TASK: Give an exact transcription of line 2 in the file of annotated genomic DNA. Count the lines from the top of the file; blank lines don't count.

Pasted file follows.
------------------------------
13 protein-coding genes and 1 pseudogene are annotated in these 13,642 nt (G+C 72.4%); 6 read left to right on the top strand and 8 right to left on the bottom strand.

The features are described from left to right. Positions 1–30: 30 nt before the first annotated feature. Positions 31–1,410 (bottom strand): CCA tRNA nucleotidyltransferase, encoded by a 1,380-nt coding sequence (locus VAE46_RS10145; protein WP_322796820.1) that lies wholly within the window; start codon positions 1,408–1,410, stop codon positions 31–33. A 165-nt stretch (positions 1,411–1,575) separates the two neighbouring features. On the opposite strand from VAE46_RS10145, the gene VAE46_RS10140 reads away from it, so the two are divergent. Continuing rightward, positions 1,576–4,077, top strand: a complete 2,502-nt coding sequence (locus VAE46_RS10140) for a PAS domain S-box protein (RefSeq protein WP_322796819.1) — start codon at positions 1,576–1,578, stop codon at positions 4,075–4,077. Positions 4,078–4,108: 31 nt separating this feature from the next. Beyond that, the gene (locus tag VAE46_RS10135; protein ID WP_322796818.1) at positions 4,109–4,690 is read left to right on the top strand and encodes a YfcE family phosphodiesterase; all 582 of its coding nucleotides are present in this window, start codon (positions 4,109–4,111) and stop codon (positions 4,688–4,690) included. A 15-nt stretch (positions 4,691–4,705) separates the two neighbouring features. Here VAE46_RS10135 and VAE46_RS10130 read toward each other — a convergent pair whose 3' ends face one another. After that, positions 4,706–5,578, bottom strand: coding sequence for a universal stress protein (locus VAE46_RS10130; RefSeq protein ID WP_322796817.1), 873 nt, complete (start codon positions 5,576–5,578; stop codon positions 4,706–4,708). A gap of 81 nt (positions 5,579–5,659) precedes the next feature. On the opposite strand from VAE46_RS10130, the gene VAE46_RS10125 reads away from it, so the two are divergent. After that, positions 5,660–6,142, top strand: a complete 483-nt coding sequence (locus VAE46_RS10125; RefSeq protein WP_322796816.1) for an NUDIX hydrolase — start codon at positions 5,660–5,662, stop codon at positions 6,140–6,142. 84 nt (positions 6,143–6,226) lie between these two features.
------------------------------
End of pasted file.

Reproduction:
The features are described from left to right. Positions 1–30: 30 nt before the first annotated feature. Positions 31–1,410 (bottom strand): CCA tRNA nucleotidyltransferase, encoded by a 1,380-nt coding sequence (locus VAE46_RS10145; protein WP_322796820.1) that lies wholly within the window; start codon positions 1,408–1,410, stop codon positions 31–33. A 165-nt stretch (positions 1,411–1,575) separates the two neighbouring features. On the opposite strand from VAE46_RS10145, the gene VAE46_RS10140 reads away from it, so the two are divergent. Continuing rightward, positions 1,576–4,077, top strand: a complete 2,502-nt coding sequence (locus VAE46_RS10140) for a PAS domain S-box protein (RefSeq protein WP_322796819.1) — start codon at positions 1,576–1,578, stop codon at positions 4,075–4,077. Positions 4,078–4,108: 31 nt separating this feature from the next. Beyond that, the gene (locus tag VAE46_RS10135; protein ID WP_322796818.1) at positions 4,109–4,690 is read left to right on the top strand and encodes a YfcE family phosphodiesterase; all 582 of its coding nucleotides are present in this window, start codon (positions 4,109–4,111) and stop codon (positions 4,688–4,690) included. A 15-nt stretch (positions 4,691–4,705) separates the two neighbouring features. Here VAE46_RS10135 and VAE46_RS10130 read toward each other — a convergent pair whose 3' ends face one another. After that, positions 4,706–5,578, bottom strand: coding sequence for a universal stress protein (locus VAE46_RS10130; RefSeq protein ID WP_322796817.1), 873 nt, complete (start codon positions 5,576–5,578; stop codon positions 4,706–4,708). A gap of 81 nt (positions 5,579–5,659) precedes the next feature. On the opposite strand from VAE46_RS10130, the gene VAE46_RS10125 reads away from it, so the two are divergent. After that, positions 5,660–6,142, top strand: a complete 483-nt coding sequence (locus VAE46_RS10125; RefSeq protein WP_322796816.1) for an NUDIX hydrolase — start codon at positions 5,660–5,662, stop codon at positions 6,140–6,142. 84 nt (positions 6,143–6,226) lie between these two features.